Trump’s Social Media Platform To Merge With SPAC: An Insider’s Look At SPACsby Anat Alon-Beck · Forbes
Following the recent announcement of a definitive merger agreement with Trump Media & Technology Group (TMTG), shares of the special-purpose acquisition group (SPAC) Digital World Acquisition Corp. (NASDAQ: DWAC) skyrocketed by more than 350% in just one day of trading and continued to rise for the remainder of the week.
GameStop , eat your heart out.
For two day in a row, trading was automatically halted as result of continued volatility. The merger, which has not yet been approved by the investors of DWAC, values former President Trump’s new social media company at $1.7 billion and will provide the company with nearly $300 million in cash should it be completed.
As I have written on several occasions, SPACs, also known as blank-check companies, are an alternative way of going public. These companies raise money from investors and then go public with the intent on finding a public company to complete a reverse merger. Following two years of exponential growth, SPACs have made lots of headlines in business news—also yielding significant criticism that they are taking advantage of certain securities law provisions. SPACs typically go public with the intent to find a company within an 18-month to 24-month period. The DWAC deal is unusual since they announced a merger with TMTG less than a month after they raised nearly all of their capital. Professor Usha Rodrigues of the University of Georgia noted to the NY Times noted that this was “far outside the norm.”
Despite apparent demand in the market, large anchor investors in DWAC itself seem to be more hesitant to go forward with the deal. Saba Capital sold much of their stake on Thursday following the announcement. Meteora Capital’s chief investment officer Vik Mittal noted they were not informed of any imminent deal when they invested last month. Lighthouse Investment Partners sold its entire stake in DWAC which accounted for 11.2% of the company. On TMTG’s side, the former president reportedly did not inform his political team of the deal, despite some Republican groups, including the RNC, using the announcement for fund-raising purposes.
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This isn’t your grandfather’s stock market
Assuming we put aside the unusual nature of the deal itself, the trading in the wake of the announcement is newsworthy in and of itself. For two consecutive days, the trading of DWAC’s shares were automatically halted by NASDAQ . Under its own rules, trading was temporarily stopped should the price of a security move more than 10% in less than five minutes. When shares resumed trading, following the previous day’s halt, shares surged higher and were immediately halted again, only to resume and be halted repeatedly. At one point, the shares surged to $175 after beginning the week at just under $10. This represents an 800% rally in just 2 days of trading.
Part of this rally stems from the unique abilities the Internet has afforded the groups of average retail investors.
“Online platforms such as Reddit and investing apps such as Robinhood allow retail investors to overcome traditional collective action problems,” said Professor Sergio Alberto Gramitto Ricci of NYU Law School. “Retail investors can gather online from any corner of the world and share their investing strategies with potentially infinite other retail investors. This gives them an unprecedented collective power, especially in light of the minimization of transaction costs associated with holding shares directly.”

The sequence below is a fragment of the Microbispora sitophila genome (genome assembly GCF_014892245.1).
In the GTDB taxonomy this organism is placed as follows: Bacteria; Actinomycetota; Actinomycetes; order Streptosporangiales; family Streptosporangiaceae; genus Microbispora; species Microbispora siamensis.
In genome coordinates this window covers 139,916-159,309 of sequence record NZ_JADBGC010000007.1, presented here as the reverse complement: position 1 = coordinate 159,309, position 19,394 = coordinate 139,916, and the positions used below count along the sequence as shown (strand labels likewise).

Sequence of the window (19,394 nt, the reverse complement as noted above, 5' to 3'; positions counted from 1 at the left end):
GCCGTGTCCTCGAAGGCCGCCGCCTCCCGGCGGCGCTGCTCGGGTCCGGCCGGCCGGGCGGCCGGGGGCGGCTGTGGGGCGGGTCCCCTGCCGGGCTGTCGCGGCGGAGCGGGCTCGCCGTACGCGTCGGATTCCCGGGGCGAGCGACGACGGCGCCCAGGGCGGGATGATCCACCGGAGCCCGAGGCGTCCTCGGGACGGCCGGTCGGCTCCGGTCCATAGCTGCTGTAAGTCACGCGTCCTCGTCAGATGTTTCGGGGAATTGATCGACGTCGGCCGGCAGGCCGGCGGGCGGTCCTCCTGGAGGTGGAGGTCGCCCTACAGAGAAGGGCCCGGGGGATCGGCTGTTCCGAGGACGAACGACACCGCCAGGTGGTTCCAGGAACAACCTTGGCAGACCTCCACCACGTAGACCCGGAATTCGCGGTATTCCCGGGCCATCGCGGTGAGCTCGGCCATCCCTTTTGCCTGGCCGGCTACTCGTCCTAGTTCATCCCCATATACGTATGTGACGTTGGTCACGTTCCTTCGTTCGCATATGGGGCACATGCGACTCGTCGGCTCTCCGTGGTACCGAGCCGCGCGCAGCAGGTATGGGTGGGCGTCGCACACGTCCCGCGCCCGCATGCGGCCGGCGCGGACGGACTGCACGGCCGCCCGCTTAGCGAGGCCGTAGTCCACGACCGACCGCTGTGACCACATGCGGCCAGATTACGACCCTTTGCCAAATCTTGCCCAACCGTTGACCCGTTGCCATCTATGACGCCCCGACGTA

He and Professor Christina Sautter of Louisiana State University believe this will allow retail investors to gain an increasing amount of power over the corporate sector.
However, much of the volatility stems from political aspect of this deal. The former President has never shied from garnering attention and using it for his business endeavors. The question now is how much of this trading is based on actual expectations of business success relative to the political considerations. Professor Ann Lipton of Tulane noted much of the trading is likely “the conservative version of expressive trading.”
‘Political meme stock’
Regardless of the controversy Trump’s business will likely attract, there is still the potential for a positive outcome here. The company, in a statement from Oct. 20, claimed its mission is “to create a rival to the liberal media consortium and fight back against the ‘Big Tech’ companies of Silicon Valley, which have used their unilateral power to silence opposing voices in America.” Setting aside the politically charged components of this mission statement, tech companies like Google , Twitter, and Facebook continue to face significant criticism for their roles in political discourse. Some, like Google and Facebook, are looking at anti-trust accusations from Congress, the FTC, and the DOJ. Perhaps this new platform may provide the beginning of viable competition to these giants.
Lipton called it “the equivalent of a political meme stock.”
The question is whether or not the former President’s social media platform can live up to the claims it’s made to investors and the public alike. Meme trading of shares can only drive a company for so long. To add a final layer of intrigue to this deal, Trump’s company is (un)surprisingly scarce on the details here. In its corporate overview, it fails to list any officers, employees or any operations at all. It does, however, include claims that it plans to compete with the likes of Disney+, Netflix , as well as Amazon and Google in the future.
Only time will tell whether or not these claims will be fulfilled. In the meantime, DWAC and TMTG must convince their own shareholders to approve the deal. With shares trading hands as quickly as they are, that may be easier said than done.